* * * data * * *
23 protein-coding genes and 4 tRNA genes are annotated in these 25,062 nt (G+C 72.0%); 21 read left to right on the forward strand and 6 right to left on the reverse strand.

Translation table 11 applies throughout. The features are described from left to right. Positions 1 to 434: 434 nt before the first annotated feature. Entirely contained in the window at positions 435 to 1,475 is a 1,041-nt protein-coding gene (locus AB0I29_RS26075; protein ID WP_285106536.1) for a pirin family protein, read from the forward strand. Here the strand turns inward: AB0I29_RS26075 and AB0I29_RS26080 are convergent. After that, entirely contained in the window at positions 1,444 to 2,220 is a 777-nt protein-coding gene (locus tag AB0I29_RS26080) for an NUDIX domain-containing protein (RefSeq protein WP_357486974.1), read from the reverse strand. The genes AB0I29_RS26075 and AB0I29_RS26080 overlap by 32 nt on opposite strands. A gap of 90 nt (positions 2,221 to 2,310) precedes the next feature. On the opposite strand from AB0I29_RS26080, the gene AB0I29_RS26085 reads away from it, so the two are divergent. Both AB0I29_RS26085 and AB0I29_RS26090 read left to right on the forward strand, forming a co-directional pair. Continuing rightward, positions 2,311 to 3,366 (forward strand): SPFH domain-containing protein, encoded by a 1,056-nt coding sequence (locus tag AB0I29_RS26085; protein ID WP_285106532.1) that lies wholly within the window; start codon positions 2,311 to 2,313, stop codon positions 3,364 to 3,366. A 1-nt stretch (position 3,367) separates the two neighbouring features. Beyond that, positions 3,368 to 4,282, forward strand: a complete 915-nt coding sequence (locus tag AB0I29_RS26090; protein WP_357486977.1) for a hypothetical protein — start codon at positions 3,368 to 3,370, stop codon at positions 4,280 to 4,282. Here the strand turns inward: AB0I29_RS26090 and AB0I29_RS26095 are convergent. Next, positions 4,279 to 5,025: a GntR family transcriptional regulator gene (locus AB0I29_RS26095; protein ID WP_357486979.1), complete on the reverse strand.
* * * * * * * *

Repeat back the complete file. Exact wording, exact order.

23 protein-coding genes and 4 tRNA genes are annotated in these 25,062 nt (G+C 72.0%); 21 read left to right on the forward strand and 6 right to left on the reverse strand.

Translation table 11 applies throughout. The features are described from left to right. Positions 1 to 434: 434 nt before the first annotated feature. Entirely contained in the window at positions 435 to 1,475 is a 1,041-nt protein-coding gene (locus AB0I29_RS26075; protein ID WP_285106536.1) for a pirin family protein, read from the forward strand. Here the strand turns inward: AB0I29_RS26075 and AB0I29_RS26080 are convergent. After that, entirely contained in the window at positions 1,444 to 2,220 is a 777-nt protein-coding gene (locus tag AB0I29_RS26080) for an NUDIX domain-containing protein (RefSeq protein WP_357486974.1), read from the reverse strand. The genes AB0I29_RS26075 and AB0I29_RS26080 overlap by 32 nt on opposite strands. A gap of 90 nt (positions 2,221 to 2,310) precedes the next feature. On the opposite strand from AB0I29_RS26080, the gene AB0I29_RS26085 reads away from it, so the two are divergent. Both AB0I29_RS26085 and AB0I29_RS26090 read left to right on the forward strand, forming a co-directional pair. Continuing rightward, positions 2,311 to 3,366 (forward strand): SPFH domain-containing protein, encoded by a 1,056-nt coding sequence (locus tag AB0I29_RS26085; protein ID WP_285106532.1) that lies wholly within the window; start codon positions 2,311 to 2,313, stop codon positions 3,364 to 3,366. A 1-nt stretch (position 3,367) separates the two neighbouring features. Beyond that, positions 3,368 to 4,282, forward strand: a complete 915-nt coding sequence (locus tag AB0I29_RS26090; protein WP_357486977.1) for a hypothetical protein — start codon at positions 3,368 to 3,370, stop codon at positions 4,280 to 4,282. Here the strand turns inward: AB0I29_RS26090 and AB0I29_RS26095 are convergent. Next, positions 4,279 to 5,025: a GntR family transcriptional regulator gene (locus AB0I29_RS26095; protein ID WP_357486979.1), complete on the reverse strand.